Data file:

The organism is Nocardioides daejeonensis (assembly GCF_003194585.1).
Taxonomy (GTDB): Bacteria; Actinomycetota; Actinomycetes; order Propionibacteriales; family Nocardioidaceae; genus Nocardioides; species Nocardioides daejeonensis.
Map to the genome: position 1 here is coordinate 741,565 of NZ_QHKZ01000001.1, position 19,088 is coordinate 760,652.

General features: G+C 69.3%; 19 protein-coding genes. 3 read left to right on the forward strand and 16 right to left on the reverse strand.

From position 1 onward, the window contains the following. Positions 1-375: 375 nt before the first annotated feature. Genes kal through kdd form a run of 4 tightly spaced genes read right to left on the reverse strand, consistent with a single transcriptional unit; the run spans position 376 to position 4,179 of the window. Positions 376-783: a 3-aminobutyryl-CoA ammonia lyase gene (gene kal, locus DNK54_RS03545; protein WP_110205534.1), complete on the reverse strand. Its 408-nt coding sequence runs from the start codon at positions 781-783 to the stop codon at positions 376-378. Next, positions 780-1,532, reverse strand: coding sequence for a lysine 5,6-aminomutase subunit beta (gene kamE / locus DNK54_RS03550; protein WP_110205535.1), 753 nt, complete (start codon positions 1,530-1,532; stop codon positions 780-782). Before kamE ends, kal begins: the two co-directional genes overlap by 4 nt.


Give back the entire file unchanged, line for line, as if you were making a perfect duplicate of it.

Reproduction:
The organism is Nocardioides daejeonensis (assembly GCF_003194585.1).
Taxonomy (GTDB): Bacteria; Actinomycetota; Actinomycetes; order Propionibacteriales; family Nocardioidaceae; genus Nocardioides; species Nocardioides daejeonensis.
Map to the genome: position 1 here is coordinate 741,565 of NZ_QHKZ01000001.1, position 19,088 is coordinate 760,652.

General features: G+C 69.3%; 19 protein-coding genes. 3 read left to right on the forward strand and 16 right to left on the reverse strand.

From position 1 onward, the window contains the following. Positions 1-375: 375 nt before the first annotated feature. Genes kal through kdd form a run of 4 tightly spaced genes read right to left on the reverse strand, consistent with a single transcriptional unit; the run spans position 376 to position 4,179 of the window. Positions 376-783: a 3-aminobutyryl-CoA ammonia lyase gene (gene kal, locus DNK54_RS03545; protein WP_110205534.1), complete on the reverse strand. Its 408-nt coding sequence runs from the start codon at positions 781-783 to the stop codon at positions 376-378. Next, positions 780-1,532, reverse strand: coding sequence for a lysine 5,6-aminomutase subunit beta (gene kamE / locus DNK54_RS03550; protein WP_110205535.1), 753 nt, complete (start codon positions 1,530-1,532; stop codon positions 780-782). Before kamE ends, kal begins: the two co-directional genes overlap by 4 nt.